NEW ALBANY, Ind. (AP) — Starr Pavey said her heart has been broken since her husband, Bill, died in June, but a wide smile appeared across her face as she spoke about his personality and gregarious nature.

Bill was a jokester who made everyone smile, even while he was battling cancer for the last five years of his life, Starr said.

“We laughed all of the time until the last month or so. He said it hurt him to laugh,” Starr said of her late husband.


Bill Pavey was well-known throughout southern Indiana for his service to the community. He worked for the New Albany-Floyd County Parks Department for over eight years as a park ranger before serving as a New Albany police officer for two decades.

It was the day of his death, June 3, when Starr said a friend who was at her house mentioned smelling gas. A few days later, she also noticed the smell, and upon further inspection, a serious gas leak was discovered under her home along with about five feet of standing water.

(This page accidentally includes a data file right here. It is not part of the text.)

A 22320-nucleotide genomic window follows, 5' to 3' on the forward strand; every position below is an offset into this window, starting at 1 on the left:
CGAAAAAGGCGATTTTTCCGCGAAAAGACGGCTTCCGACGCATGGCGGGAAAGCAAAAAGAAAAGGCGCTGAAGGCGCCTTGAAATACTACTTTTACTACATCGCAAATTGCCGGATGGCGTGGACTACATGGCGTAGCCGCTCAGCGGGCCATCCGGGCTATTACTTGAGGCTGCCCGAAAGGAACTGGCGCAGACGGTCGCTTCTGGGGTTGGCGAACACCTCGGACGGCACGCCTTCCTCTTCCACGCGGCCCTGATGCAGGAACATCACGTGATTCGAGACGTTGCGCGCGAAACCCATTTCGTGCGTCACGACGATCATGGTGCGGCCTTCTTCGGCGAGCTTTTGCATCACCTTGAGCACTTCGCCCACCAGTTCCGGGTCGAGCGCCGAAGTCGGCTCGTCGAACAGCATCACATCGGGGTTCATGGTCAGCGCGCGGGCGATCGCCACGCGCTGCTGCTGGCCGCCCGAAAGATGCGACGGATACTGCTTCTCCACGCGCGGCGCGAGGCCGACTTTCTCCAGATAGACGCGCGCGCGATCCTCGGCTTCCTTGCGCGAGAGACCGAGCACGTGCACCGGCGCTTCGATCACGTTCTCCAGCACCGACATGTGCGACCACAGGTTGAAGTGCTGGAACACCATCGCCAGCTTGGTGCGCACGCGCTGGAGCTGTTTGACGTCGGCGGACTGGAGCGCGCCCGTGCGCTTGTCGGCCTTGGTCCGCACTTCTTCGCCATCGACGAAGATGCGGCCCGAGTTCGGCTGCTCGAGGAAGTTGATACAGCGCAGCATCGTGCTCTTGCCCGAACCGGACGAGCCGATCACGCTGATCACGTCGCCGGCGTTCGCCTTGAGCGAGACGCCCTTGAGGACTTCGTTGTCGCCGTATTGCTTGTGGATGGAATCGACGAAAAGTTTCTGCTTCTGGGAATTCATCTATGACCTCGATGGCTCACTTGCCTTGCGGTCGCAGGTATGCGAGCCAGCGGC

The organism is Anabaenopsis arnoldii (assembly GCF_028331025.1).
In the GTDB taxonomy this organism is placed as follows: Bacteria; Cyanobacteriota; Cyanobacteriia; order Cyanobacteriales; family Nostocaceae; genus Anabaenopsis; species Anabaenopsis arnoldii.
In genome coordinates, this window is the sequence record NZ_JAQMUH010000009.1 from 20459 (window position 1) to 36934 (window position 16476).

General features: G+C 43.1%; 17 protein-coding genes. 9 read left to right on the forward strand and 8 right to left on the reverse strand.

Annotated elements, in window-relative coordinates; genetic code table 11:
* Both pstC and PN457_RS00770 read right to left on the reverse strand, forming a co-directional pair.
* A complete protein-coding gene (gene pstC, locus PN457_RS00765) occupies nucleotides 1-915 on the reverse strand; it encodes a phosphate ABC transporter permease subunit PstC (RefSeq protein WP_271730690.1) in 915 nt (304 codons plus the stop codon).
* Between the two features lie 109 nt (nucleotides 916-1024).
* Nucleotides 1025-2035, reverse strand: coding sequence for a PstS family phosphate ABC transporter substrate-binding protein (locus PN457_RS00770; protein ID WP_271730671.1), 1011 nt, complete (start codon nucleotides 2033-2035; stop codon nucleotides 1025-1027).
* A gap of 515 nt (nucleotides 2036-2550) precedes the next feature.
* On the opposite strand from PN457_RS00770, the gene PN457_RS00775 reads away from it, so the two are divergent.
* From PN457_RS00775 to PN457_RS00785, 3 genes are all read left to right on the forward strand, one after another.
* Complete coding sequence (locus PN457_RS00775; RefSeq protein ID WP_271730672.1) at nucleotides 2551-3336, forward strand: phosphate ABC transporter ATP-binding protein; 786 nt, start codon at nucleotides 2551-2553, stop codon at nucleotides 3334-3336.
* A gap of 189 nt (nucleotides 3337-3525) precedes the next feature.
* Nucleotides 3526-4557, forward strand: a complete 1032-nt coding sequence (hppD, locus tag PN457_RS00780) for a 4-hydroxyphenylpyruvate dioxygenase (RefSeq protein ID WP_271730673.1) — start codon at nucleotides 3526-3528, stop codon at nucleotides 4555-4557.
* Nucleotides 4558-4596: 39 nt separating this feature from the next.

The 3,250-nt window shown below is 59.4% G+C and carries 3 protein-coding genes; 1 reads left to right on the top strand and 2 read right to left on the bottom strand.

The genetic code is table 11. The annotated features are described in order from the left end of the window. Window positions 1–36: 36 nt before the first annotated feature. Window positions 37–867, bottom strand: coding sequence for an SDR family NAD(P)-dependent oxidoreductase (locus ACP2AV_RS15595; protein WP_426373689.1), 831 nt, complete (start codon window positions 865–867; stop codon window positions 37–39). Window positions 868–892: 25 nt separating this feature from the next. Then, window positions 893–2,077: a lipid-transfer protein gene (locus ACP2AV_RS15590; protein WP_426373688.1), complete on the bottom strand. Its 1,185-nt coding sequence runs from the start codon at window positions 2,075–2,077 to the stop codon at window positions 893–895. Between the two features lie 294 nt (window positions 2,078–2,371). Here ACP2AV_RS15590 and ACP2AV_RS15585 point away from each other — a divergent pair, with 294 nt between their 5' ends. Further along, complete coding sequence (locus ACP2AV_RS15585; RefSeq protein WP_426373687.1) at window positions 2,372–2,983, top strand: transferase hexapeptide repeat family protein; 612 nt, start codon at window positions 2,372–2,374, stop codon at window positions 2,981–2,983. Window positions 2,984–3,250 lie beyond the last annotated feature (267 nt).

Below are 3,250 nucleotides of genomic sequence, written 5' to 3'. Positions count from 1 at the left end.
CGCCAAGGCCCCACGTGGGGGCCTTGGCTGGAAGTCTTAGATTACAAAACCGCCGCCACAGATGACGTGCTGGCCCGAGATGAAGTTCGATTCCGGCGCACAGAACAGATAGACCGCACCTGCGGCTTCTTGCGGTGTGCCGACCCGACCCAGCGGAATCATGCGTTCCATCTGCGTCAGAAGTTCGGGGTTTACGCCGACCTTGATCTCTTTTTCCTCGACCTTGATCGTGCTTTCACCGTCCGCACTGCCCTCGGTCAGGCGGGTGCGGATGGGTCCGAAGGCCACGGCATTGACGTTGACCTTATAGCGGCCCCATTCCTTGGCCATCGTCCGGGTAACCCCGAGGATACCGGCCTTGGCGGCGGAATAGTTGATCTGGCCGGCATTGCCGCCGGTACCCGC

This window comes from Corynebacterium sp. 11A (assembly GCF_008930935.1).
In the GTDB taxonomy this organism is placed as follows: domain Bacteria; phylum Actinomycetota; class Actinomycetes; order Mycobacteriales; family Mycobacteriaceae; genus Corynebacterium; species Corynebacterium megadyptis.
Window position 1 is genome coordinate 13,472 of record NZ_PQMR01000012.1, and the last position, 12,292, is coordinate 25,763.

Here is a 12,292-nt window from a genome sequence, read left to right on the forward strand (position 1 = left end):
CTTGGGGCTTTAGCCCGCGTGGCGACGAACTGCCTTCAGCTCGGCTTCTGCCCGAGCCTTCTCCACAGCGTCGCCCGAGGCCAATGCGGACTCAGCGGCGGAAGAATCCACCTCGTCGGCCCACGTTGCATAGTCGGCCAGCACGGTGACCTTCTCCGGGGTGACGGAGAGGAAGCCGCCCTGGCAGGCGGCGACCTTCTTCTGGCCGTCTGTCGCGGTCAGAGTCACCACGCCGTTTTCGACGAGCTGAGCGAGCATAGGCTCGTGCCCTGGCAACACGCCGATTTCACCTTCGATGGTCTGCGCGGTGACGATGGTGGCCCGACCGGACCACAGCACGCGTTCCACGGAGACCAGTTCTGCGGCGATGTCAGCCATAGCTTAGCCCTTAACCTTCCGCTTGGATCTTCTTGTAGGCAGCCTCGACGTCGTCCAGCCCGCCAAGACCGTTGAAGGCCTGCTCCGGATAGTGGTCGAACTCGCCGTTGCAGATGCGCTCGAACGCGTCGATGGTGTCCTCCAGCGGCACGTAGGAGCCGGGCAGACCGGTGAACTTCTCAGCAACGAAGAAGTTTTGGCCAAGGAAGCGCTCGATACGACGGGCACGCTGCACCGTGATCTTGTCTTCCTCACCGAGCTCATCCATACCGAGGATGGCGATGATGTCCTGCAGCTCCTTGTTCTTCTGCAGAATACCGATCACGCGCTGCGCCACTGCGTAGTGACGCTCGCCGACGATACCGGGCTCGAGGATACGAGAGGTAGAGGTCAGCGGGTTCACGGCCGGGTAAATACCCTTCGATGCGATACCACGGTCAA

“It’s just been overwhelming stress since before he died. It’s been one nightmare after the other,” Starr said.

She knew some work was needed on the New Albany house, but said Bill didn’t want any interruptions during their last few months together.


But the impact Bill Pavey had on others during his life has been exemplified by what others have been willing to do in his honor after his death.

Pavey was one of the founding fathers of the Pi Kappa Alpha fraternity at Indiana University Southeast. Over 40 years later, his fraternity brothers are in the midst of an extensive rehabilitation project of his house.


Mark Kruer and Mark Lawrence are co-coordinators of the effort, but it’s been a team

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Tulsa home remodeling company hiring crew members amid pandemic